1. Your clothes can make you happier—but not in the way you might expect.
The recent whimsy, colorful fashion shows from major designers like Armani and Maison Margiela beg the question of whether cheery clothes can actually make us cheery too. According to Carolyn Mair, a psychologist and fashion expert, it's what you think about your clothes that gives them power. So if the color black lights you up inside, go forth and craft the yellow-on-yellow look of your dreams. (The Guardian)
2. Ireland is showing record-setting dedication to environmental causes.
The Irish government is proposing a new bill to cut all the country’s investments in coal, oil and gas. If passed, Ireland will be the first country to take such an aggressive stance on fossil fuels. (Fast CoExist)
3. More reasons to get some shut eye!
Electron microscope images of the brains of mice suggest that our synapses grow strong and large during the daytime and then contract by almost 20 percent while we sleep. Scientists speculate this shrinkage creates more room for learning the following day. (ScienceDaily)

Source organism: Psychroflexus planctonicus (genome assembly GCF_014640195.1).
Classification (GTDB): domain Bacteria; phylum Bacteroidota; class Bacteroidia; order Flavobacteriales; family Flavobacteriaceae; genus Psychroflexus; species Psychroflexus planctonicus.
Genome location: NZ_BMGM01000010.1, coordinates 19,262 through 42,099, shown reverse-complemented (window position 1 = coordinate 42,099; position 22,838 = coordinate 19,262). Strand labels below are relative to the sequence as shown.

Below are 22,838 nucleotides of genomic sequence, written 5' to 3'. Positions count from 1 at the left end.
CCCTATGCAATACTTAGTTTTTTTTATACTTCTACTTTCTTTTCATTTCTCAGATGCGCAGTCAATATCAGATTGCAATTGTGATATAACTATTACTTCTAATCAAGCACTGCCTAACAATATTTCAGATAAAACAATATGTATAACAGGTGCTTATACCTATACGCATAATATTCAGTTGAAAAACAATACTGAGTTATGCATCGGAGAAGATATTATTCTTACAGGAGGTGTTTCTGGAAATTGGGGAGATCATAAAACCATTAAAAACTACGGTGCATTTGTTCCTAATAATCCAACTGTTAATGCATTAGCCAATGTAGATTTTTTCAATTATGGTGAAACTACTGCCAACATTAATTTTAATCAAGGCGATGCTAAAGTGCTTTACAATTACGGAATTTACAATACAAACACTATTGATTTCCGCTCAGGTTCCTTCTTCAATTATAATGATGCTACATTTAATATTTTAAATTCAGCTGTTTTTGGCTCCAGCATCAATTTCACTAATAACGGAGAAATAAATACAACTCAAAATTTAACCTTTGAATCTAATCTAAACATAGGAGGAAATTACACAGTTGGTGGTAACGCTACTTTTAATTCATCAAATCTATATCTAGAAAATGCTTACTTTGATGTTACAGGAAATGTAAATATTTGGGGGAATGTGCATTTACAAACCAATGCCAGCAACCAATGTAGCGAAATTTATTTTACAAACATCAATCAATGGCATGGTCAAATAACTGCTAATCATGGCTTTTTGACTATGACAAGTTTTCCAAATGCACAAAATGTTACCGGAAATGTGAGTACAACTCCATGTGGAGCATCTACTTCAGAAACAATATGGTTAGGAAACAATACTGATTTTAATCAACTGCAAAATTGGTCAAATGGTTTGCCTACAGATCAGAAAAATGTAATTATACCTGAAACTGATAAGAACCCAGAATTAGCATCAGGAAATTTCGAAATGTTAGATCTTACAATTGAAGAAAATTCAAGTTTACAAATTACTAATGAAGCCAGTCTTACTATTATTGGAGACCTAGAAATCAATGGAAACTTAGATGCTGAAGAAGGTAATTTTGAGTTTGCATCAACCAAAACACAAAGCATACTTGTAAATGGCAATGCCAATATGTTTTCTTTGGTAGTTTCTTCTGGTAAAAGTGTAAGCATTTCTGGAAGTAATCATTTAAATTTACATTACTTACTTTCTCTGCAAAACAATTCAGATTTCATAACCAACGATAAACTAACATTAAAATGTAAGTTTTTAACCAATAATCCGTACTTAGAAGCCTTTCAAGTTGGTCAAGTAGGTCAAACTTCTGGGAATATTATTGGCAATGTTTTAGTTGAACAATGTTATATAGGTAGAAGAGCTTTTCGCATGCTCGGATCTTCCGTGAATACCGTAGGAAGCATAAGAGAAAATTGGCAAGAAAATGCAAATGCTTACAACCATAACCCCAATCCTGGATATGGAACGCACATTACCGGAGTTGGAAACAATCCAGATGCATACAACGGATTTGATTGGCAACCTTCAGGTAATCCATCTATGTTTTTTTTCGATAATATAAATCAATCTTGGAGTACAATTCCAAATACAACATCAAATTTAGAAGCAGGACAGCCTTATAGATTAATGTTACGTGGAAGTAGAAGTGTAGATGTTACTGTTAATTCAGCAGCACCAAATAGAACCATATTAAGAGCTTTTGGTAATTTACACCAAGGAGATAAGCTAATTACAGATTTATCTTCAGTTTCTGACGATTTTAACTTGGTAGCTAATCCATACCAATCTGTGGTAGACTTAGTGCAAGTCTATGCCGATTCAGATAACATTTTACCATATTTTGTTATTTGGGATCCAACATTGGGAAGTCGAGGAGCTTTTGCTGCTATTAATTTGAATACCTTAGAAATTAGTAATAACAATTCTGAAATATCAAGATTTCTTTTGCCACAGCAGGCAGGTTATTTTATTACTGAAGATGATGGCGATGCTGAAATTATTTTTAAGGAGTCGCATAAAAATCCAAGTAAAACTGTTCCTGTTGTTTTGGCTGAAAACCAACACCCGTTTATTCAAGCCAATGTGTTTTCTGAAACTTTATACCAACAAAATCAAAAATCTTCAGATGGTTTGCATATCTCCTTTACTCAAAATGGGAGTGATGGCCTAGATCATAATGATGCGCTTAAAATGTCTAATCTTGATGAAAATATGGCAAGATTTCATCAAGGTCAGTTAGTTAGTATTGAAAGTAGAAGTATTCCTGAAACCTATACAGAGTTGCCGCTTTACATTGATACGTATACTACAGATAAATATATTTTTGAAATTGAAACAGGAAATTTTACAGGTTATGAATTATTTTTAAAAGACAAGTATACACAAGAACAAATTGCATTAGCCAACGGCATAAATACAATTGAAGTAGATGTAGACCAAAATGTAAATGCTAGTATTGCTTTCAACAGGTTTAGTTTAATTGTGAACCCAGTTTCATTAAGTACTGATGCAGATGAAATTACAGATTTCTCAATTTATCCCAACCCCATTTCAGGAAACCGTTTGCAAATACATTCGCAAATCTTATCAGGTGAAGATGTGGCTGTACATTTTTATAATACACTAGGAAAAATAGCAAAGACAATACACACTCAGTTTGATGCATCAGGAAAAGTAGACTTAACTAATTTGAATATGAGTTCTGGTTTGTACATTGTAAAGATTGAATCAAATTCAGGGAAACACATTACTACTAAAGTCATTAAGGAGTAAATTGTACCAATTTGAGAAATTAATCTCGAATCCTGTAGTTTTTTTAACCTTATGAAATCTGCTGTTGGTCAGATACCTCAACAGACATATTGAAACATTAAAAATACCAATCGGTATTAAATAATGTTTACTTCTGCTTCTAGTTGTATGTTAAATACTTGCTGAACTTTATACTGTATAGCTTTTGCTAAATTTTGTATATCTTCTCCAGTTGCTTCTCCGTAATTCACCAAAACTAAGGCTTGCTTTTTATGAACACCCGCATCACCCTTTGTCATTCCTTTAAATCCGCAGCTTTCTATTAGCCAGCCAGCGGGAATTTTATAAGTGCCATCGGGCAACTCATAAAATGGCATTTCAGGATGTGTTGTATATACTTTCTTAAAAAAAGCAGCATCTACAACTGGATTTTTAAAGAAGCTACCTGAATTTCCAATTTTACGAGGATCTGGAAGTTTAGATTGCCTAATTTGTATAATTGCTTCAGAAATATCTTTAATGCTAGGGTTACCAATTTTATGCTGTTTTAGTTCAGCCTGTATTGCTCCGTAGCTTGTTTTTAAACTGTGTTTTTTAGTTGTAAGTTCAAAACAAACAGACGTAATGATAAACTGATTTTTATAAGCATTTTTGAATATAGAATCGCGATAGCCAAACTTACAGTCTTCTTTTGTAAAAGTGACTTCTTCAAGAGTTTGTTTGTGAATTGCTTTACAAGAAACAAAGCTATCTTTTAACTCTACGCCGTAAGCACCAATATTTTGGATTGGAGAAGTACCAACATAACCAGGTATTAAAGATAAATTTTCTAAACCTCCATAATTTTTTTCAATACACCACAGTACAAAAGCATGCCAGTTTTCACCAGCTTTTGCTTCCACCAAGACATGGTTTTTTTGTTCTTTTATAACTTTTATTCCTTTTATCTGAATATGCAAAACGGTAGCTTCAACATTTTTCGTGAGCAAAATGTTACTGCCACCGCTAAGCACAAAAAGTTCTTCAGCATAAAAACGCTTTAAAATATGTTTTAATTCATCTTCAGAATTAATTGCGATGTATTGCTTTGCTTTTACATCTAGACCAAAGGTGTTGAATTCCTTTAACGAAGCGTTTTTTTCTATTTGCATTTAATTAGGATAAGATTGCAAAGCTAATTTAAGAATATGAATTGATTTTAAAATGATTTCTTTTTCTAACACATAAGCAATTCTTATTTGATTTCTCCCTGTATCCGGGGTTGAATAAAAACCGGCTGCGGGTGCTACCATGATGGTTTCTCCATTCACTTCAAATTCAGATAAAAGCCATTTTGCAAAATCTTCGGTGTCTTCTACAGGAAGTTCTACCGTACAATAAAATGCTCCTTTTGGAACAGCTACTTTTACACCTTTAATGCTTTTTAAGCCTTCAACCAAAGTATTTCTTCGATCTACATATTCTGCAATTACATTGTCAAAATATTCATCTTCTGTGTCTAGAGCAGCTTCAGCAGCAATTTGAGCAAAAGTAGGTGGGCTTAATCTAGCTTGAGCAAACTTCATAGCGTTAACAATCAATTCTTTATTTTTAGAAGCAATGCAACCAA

4. Yes, you can control time.
Or your perception of it, anyways. Based on the concept that time is, in fact, a construct of our experience, scientists are finding ways to manipulate our experience of time, and thus time itself (you still with us?). Entering what's called a state of "flow," when you become completely lost in your activity, is not only the secret to happiness, but the secret to making the clock dial spin—if you're so inclined. (The Atlantic)
5. What America's serving this Super Bowl Sunday.
According to Google Trends, West Coasters are going heavy on dessert, with "football cupcakes" making an especially strong showing in Texas. The Midwest and East Coasters are focused on finding dips and salsa for their wings and chips, with Florida going hard on spinach-artichoke dip. (Eater)
6. Stretching is the next big workout.
A new wellness trend to watch, stretching studios are popping up all over the place. It's important to keep our range of motion intact and our muscles lose to prevent disease, reduce pain, improve posture, and promote well-being. (NYT)